Dr. Marla Gottschalk is an Industrial/Organizational Psychologist who focuses on empowering work through the development of a strong foundation. She is a charter member of the LinkedIn Influencer Program. Her thoughts on work life have appeared in various outlets including the Harvard Business Review, Talent Zoo, Forbes, Quartz and The Huffington Post.

Why I’m Counting on Small Rituals Right Now


Rituals are the formulas by which harmony is restored.- Terry Tempest Williams

We planted four clump, yellow rose bushes in our backyard garden last summer. They are situated in an area where for some odd reason, everything seems to perish. I have a number of concocted theories as to why this continues to happen. Our home is well over 70 years old and from what I discern from original plans, a garage once stood near that area. Maybe this contributes somehow. Or there is possibly too much sun. Too little water. Or our 100 pound German Shepard stomps over the plantings when chasing her tennis ball.

I’ve just surveyed the situation. It’s not looking all that hopeful.

The point is not the roses, but that the ritual of the garden occupies my mind in a manner that frees me for a stretch of time. Small rituals makes us more comfortable, more centered — even when a sense of instability may exist all around us. For you, this may mean walking around the block after dinner, game night, sitting on your balcony in the morning or a quiet cup of coffee before you write a report. You could call these routines, but somehow these idiosyncratic actions hold more value than that label would imply.

Whatever that ritual is, no matter how small it may seem — it matters. Small rituals help define who we are as individuals. They help align who we are with our surroundings. I feel they likely make us better contributors, as well.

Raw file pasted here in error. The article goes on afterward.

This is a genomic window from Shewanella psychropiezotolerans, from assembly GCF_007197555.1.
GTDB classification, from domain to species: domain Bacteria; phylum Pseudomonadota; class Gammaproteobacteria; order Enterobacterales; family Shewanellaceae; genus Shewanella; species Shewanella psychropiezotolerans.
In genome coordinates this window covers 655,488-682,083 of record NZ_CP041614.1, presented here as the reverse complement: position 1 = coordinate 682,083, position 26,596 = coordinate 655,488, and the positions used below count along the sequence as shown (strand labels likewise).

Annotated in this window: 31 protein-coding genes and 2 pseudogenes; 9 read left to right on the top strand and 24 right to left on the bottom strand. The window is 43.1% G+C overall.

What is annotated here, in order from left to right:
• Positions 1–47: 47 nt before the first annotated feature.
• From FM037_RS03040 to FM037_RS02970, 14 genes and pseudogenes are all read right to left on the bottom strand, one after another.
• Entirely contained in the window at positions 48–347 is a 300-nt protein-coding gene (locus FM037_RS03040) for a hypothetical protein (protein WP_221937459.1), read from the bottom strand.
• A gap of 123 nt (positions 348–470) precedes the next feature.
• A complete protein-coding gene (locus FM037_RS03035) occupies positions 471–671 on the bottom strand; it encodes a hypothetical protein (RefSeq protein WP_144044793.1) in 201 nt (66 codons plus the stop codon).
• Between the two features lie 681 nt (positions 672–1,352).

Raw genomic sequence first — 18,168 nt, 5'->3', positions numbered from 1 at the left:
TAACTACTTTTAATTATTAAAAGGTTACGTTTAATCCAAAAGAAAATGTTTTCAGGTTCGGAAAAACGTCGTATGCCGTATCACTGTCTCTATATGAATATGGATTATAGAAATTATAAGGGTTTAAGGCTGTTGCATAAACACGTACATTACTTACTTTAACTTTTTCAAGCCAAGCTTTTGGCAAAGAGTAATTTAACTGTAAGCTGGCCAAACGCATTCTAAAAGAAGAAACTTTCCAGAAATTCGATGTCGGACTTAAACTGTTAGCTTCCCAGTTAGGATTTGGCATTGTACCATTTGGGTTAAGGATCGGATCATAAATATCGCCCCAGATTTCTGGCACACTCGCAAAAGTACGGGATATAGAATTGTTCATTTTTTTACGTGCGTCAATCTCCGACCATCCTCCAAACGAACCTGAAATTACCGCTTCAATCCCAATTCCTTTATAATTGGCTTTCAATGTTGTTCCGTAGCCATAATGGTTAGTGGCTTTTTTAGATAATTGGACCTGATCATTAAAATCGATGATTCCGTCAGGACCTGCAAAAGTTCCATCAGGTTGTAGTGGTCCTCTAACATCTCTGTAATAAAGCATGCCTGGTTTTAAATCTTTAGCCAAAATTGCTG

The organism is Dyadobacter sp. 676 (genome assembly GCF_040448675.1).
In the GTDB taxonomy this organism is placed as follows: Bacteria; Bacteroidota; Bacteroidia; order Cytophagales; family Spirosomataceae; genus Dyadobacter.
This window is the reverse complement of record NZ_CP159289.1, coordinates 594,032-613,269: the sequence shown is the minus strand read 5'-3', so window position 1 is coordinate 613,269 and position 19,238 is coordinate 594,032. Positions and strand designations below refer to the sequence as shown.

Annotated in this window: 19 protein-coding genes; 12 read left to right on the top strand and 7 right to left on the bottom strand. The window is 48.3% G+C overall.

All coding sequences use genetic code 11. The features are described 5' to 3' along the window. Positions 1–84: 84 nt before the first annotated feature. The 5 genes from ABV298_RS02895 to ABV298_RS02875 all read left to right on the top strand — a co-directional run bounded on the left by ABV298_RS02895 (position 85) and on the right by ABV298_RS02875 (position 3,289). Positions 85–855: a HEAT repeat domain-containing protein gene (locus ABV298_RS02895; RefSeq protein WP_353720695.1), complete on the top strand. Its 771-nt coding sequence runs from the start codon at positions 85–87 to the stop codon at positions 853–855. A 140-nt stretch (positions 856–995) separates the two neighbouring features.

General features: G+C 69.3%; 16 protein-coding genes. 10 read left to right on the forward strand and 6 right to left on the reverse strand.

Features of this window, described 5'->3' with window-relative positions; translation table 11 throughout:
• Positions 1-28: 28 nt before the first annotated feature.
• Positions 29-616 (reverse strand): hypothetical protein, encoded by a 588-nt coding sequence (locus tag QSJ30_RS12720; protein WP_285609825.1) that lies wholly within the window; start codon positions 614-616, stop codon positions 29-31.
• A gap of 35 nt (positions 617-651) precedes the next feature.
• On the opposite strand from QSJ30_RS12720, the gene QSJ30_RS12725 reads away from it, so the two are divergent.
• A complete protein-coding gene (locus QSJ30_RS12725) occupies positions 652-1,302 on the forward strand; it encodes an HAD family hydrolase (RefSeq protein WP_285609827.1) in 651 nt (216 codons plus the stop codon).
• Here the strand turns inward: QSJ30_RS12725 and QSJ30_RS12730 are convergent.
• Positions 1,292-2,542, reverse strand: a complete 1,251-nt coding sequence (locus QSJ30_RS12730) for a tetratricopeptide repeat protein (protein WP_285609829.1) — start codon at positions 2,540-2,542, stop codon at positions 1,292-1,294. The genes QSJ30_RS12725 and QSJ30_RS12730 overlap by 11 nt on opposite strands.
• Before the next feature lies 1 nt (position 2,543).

When we get back to our desks, the rest will still be there.

But for that moment, I’m rooting for the roses.

Strategy: Rituals

  • Do you have a small ritual that helps you remain productive right now?
  • Do you feel rituals have become more important during this crisis?
  • Does your organization or team have a ritual that helps them along?

Dr. Marla Gottschalk is an Industrial/Organizational Psychologist who explores the value of core stability to empower work & career. She helps people & teams build a stronger work life foundation through The Core Masterclass. A charter member of the LinkedIn Influencer Program, she has been featured at the Harvard Business Review, Talent Zoo and The Huffington Post.

The Peculiar Power of Narratives


Every story has another way of being told. – Krishna

As human beings we naturally create narratives. These are the stories that connect our experiences and can become fodder for the voice that we hear in our own minds. As things shift and sputter within our own work lives, narratives can become very active. The shock of our new lives and the uncertainty of how the future might unfold — is ample fuel to build them.

Narratives can take on many useful forms and can be positive. For example, a smart strategic narrative can fuel an entire organization and a well-crafted career narrative can support career paths. Yet on the flip side, narratives can be negative — causing great distraction. This brand of narrative, can play havoc with our own self-image, our work and our work-based relationships.

Most of us have built a narrative about who we are and how we work. Your team may harbor a set concerning who they are as a group, as well. Ditto for leadership.

This is not a surprise.

Stories are central within our history as human beings. (Interestingly, this tendency to connects the dots, or pattern seek is named narrative bias.) Even while we sleep we seem to weave a story, comprised of the bits and pieces of our day, blended with our unique past. On a basic level, we build narratives to make sense of the world. They are much like shorthand. At their best — narratives can build confidence and power our paths. Yet, at their worst, they can become misleading and destructive.